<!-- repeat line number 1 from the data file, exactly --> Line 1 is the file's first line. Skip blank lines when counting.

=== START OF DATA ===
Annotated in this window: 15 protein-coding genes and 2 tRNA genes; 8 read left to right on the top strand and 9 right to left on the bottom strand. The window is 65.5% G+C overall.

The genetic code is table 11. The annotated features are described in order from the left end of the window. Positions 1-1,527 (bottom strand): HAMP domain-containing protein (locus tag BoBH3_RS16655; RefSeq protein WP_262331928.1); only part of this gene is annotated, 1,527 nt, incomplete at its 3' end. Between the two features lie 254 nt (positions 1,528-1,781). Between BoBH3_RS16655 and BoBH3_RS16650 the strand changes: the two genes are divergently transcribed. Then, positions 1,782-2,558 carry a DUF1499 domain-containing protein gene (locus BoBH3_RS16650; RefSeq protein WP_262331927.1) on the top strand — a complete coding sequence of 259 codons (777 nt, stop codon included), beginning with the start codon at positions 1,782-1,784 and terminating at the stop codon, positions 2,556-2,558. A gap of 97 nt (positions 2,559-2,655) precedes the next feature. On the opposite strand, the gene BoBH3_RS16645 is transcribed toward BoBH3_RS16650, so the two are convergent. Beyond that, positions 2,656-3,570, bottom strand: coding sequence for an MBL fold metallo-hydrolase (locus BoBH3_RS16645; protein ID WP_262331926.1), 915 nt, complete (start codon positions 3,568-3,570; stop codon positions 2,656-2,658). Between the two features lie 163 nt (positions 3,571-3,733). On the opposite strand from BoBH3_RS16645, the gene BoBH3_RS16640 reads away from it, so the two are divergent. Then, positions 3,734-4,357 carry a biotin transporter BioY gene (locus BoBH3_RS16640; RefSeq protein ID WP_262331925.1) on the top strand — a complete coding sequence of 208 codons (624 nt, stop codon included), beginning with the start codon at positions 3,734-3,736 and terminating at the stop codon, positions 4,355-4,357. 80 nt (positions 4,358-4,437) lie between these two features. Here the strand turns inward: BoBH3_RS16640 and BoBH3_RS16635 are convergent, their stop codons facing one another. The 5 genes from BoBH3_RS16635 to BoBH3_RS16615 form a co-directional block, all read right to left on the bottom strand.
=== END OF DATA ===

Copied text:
Annotated in this window: 15 protein-coding genes and 2 tRNA genes; 8 read left to right on the top strand and 9 right to left on the bottom strand. The window is 65.5% G+C overall.